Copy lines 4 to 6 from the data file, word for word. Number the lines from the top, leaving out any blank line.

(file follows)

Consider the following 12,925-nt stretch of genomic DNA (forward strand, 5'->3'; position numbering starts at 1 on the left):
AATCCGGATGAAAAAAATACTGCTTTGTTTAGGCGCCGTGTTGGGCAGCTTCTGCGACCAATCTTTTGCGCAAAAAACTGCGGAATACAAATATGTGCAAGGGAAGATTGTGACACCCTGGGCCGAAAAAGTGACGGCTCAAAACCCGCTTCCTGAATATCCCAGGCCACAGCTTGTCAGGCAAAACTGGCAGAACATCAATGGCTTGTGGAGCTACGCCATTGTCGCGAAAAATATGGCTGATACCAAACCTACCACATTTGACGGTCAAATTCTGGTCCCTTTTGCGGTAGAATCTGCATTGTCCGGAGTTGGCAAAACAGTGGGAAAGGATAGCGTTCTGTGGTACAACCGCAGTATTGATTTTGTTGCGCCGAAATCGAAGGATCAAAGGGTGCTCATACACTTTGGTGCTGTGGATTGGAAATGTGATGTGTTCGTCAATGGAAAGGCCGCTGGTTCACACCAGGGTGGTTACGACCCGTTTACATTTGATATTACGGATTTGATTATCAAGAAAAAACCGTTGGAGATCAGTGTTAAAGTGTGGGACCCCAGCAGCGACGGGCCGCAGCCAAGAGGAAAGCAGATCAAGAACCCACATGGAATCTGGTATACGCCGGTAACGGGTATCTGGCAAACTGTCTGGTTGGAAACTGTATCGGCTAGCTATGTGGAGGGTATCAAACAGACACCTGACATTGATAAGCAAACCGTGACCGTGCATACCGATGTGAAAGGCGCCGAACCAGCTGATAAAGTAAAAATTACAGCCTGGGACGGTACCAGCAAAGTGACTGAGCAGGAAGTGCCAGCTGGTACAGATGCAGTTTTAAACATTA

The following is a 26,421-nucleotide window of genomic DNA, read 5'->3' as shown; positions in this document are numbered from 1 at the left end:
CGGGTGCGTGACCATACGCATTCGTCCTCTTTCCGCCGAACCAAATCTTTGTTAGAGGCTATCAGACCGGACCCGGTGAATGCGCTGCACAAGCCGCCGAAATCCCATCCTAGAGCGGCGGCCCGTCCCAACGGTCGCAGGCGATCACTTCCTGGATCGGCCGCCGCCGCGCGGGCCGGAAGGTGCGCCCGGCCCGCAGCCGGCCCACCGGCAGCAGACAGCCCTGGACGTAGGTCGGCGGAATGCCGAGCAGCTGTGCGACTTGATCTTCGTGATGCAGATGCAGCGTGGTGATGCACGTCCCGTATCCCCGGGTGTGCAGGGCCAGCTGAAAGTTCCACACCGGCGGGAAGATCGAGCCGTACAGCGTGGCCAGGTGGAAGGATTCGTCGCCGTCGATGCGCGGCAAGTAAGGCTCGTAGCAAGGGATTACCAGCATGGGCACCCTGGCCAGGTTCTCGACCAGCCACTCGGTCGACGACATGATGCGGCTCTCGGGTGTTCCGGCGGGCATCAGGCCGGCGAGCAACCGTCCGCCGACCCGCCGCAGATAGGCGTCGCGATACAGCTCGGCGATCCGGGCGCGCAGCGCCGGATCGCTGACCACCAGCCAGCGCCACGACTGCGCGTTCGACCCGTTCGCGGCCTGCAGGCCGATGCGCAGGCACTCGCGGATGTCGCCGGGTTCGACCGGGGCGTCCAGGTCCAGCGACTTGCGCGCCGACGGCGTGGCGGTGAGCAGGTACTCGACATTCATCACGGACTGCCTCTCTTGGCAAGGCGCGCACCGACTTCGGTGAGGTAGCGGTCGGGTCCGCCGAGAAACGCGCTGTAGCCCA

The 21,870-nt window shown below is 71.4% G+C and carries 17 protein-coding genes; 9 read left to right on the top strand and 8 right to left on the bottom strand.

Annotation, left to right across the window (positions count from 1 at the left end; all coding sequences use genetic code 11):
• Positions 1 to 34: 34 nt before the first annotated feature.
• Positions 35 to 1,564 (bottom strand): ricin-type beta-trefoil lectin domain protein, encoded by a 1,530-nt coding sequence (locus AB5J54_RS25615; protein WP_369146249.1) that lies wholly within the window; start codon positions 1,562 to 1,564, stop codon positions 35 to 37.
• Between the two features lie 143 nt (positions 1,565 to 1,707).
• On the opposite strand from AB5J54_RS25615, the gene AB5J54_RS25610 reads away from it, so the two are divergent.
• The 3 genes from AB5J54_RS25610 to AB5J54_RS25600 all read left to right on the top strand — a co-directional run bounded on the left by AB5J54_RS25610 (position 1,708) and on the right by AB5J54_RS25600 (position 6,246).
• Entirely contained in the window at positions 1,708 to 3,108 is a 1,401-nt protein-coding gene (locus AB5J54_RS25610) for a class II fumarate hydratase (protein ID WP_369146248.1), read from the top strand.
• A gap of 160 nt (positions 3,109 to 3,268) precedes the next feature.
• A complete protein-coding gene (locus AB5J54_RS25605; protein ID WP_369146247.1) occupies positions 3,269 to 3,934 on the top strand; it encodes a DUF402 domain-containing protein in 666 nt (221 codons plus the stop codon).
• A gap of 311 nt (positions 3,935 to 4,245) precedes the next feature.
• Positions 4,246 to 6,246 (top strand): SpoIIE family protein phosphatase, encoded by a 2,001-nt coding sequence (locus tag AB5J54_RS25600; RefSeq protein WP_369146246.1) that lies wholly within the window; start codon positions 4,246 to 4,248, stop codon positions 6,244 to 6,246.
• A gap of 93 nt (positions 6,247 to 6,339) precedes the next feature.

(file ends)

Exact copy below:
CGGGTGCGTGACCATACGCATTCGTCCTCTTTCCGCCGAACCAAATCTTTGTTAGAGGCTATCAGACCGGACCCGGTGAATGCGCTGCACAAGCCGCCGAAATCCCATCCTAGAGCGGCGGCCCGTCCCAACGGTCGCAGGCGATCACTTCCTGGATCGGCCGCCGCCGCGCGGGCCGGAAGGTGCGCCCGGCCCGCAGCCGGCCCACCGGCAGCAGACAGCCCTGGACGTAGGTCGGCGGAATGCCGAGCAGCTGTGCGACTTGATCTTCGTGATGCAGATGCAGCGTGGTGATGCACGTCCCGTATCCCCGGGTGTGCAGGGCCAGCTGAAAGTTCCACACCGGCGGGAAGATCGAGCCGTACAGCGTGGCCAGGTGGAAGGATTCGTCGCCGTCGATGCGCGGCAAGTAAGGCTCGTAGCAAGGGATTACCAGCATGGGCACCCTGGCCAGGTTCTCGACCAGCCACTCGGTCGACGACATGATGCGGCTCTCGGGTGTTCCGGCGGGCATCAGGCCGGCGAGCAACCGTCCGCCGACCCGCCGCAGATAGGCGTCGCGATACAGCTCGGCGATCCGGGCGCGCAGCGCCGGATCGCTGACCACCAGCCAGCGCCACGACTGCGCGTTCGACCCGTTCGCGGCCTGCAGGCCGATGCGCAGGCACTCGCGGATGTCGCCGGGTTCGACCGGGGCGTCCAGGTCCAGCGACTTGCGCGCCGACGGCGTGGCGGTGAGCAGGTACTCGACATTCATCACGGACTGCCTCTCTTGGCAAGGCGCGCACCGACTTCGGTGAGGTAGCGGTCGGGTCCGCCGAGAAACGCGCTGTAGCCCA

The 21,870-nt window shown below is 71.4% G+C and carries 17 protein-coding genes; 9 read left to right on the top strand and 8 right to left on the bottom strand.

Annotation, left to right across the window (positions count from 1 at the left end; all coding sequences use genetic code 11):